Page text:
US3825103 *Mar 27, 1973Jul 23, 1974Teletype CorpHigh-speed printer having improved ribbon driving,reversing and tensioning mechanism
DE677518C *Nov 16, 1934Jun 27, 1939Erwin O HaberfeldVorrichtung zum Foerdern von Papierbogen in Schreib-, Rechen-, Buchungsmaschinen u. dgl.
Non-Patent Citations
Reference
1 *IBM Technical Disclosure Bulletin, "Polyurethane Foam Formulation and Process," McSpadden, vol. 19, No. 9, Feb. 1977, p. 3238.
Referenced by
Citing PatentFiling datePublication dateApplicantTitle
US4386860 *Mar 13, 1981Jun 7, 1983Data Card CorporationHigh speed label printer
US4465390 *Apr 4, 1983Aug 14, 1984U.S. Philips CorporationPrinter comprising a noise-sealing paper-transport roller
US4620810 *Sep 4, 1984Nov 4, 1986Janome Sewing Machine Co. Ltd.Sound proof device of a printer
US4636100 *Oct 12, 1984Jan 13, 1987Alps Electric Co., Ltd.Paper feed mechanism for recording apparatus
US4836701 *Feb 27, 1987Jun 6, 1989Gates Jeffrey LPaper transport device for printing-installations
US5046873 *May 8, 1990Sep 10, 1991Carlo FareAutomatic paper bail actuator
US5046874 *Mar 13, 1990Sep 10, 1991St Clair James SImpact printer print head with active sound pressure attenuation means
US5199806 *Dec 12, 1990Apr 6, 1993Seiko Epson CorporationApparatus for feeding individual sheets of paper as well as continuous fan fold paper utilizing a platen
US5221150 *Sep 11, 1992Jun 22, 1993Seiko Epson CorporationPaper feeding apparatus for printers having a bail roller means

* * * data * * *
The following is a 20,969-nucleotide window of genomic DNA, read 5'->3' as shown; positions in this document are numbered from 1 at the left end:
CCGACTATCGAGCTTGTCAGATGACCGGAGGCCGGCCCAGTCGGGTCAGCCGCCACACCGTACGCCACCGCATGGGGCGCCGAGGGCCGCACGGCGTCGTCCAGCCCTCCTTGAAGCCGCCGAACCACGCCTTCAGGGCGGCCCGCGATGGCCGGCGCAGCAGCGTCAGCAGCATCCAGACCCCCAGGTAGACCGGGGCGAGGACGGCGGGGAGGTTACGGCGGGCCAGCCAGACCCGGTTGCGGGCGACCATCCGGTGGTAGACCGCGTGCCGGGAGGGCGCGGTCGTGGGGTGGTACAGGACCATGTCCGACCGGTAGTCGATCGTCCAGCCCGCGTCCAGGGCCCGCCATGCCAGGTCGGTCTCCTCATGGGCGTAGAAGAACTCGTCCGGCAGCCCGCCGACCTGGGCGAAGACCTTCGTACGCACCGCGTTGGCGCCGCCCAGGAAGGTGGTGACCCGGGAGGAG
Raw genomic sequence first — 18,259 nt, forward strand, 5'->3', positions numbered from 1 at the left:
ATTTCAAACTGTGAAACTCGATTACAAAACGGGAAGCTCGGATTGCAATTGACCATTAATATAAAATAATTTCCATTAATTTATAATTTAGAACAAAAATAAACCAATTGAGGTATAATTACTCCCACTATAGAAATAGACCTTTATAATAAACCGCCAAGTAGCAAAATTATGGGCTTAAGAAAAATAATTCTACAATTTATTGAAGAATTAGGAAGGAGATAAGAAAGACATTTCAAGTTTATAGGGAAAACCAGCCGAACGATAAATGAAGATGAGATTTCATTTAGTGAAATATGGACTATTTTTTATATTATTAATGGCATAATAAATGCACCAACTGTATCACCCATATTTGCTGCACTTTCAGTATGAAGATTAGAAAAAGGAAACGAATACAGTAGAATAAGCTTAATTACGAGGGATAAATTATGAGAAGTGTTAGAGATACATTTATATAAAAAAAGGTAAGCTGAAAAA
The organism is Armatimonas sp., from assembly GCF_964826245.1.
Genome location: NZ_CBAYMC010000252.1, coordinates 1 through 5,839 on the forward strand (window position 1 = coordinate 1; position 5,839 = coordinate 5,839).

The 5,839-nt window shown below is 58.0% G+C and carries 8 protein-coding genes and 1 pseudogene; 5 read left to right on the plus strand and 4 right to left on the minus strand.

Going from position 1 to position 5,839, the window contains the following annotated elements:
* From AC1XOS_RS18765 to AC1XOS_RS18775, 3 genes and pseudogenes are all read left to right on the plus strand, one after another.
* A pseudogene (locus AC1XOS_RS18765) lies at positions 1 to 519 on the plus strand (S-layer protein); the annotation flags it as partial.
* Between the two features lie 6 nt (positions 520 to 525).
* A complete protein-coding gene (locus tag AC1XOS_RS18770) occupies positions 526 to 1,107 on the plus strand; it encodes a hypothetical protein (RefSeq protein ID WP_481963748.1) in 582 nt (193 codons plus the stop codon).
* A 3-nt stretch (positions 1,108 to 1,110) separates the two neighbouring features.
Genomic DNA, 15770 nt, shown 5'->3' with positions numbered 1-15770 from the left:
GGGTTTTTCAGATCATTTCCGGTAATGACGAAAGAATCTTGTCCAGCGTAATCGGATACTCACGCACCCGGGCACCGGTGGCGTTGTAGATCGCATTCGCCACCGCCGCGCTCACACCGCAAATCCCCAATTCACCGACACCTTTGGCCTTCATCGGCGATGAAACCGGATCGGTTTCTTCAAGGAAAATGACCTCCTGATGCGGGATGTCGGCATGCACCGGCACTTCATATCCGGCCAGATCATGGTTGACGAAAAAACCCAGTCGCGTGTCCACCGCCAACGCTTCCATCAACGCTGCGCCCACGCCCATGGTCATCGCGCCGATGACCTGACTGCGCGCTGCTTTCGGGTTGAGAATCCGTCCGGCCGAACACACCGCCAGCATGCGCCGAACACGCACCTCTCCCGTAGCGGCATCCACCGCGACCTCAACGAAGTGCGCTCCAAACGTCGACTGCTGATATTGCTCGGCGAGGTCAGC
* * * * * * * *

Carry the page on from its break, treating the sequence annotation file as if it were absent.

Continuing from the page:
US5884909 *Feb 25, 1997Mar 23, 1999Brother Kogyo Kabushiki KaishaPaper feeder and printer
US6869164May 29, 2003Mar 22, 2005Lexmark International, Inc.Maintenance station having acoustical dampening for use in an imaging apparatus
US7712740Nov 8, 2005May 11, 2010Lexmark International, Inc.Exit shaft dampening device to improve print quality
EP0092291A1 *Apr 18, 1983Oct 26, 1983Philips Electronics N.V.Printer comprising a noise-sealing paper-transport roller
EP0348921A2 *Jun 28, 1989Jan 3, 1990Alliant Techsystems Inc.Paper drive system
Classifications
U.S. Classification400/636, 400/641, 400/661, 400/689, 400/636.3, 400/662
International ClassificationB41J29/10, B41J11/057
Cooperative ClassificationB41J11/057, B41J29/10
European ClassificationB41J29/10, B41J11/057
Legal Events
DateCodeEventDescription
Mar 11, 1985ASAssignment
Owner name: AT&T TELETYPE CORPORATION A CORP OF DE
Free format text: CHANGE OF NAME;ASSIGNOR:TELETYPE CORPORATION;REEL/FRAME:004372/0404
Effective date: 19840817